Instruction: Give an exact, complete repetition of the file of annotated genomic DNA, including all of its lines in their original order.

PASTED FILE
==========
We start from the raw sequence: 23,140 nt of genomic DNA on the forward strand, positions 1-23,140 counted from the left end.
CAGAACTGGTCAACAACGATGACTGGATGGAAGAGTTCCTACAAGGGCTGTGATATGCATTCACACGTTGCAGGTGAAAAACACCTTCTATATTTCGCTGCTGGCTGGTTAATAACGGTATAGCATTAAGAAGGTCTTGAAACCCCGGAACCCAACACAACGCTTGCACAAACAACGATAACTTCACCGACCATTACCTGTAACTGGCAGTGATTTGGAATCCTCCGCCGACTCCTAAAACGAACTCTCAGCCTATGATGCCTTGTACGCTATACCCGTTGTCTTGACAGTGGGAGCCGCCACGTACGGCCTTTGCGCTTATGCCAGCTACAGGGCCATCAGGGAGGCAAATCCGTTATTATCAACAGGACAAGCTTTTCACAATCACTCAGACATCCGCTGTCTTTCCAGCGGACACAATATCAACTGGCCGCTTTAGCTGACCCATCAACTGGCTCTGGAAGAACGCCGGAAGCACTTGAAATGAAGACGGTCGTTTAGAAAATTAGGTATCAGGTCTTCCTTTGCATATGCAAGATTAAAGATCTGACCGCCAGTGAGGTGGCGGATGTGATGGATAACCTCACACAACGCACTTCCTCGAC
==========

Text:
We start from the raw sequence: 23,140 nt of genomic DNA on the forward strand, positions 1-23,140 counted from the left end.
CAGAACTGGTCAACAACGATGACTGGATGGAAGAGTTCCTACAAGGGCTGTGATATGCATTCACACGTTGCAGGTGAAAAACACCTTCTATATTTCGCTGCTGGCTGGTTAATAACGGTATAGCATTAAGAAGGTCTTGAAACCCCGGAACCCAACACAACGCTTGCACAAACAACGATAACTTCACCGACCATTACCTGTAACTGGCAGTGATTTGGAATCCTCCGCCGACTCCTAAAACGAACTCTCAGCCTATGATGCCTTGTACGCTATACCCGTTGTCTTGACAGTGGGAGCCGCCACGTACGGCCTTTGCGCTTATGCCAGCTACAGGGCCATCAGGGAGGCAAATCCGTTATTATCAACAGGACAAGCTTTTCACAATCACTCAGACATCCGCTGTCTTTCCAGCGGACACAATATCAACTGGCCGCTTTAGCTGACCCATCAACTGGCTCTGGAAGAACGCCGGAAGCACTTGAAATGAAGACGGTCGTTTAGAAAATTAGGTATCAGGTCTTCCTTTGCATATGCAAGATTAAAGATCTGACCGCCAGTGAGGTGGCGGATGTGATGGATAACCTCACACAACGCACTTCCTCGAC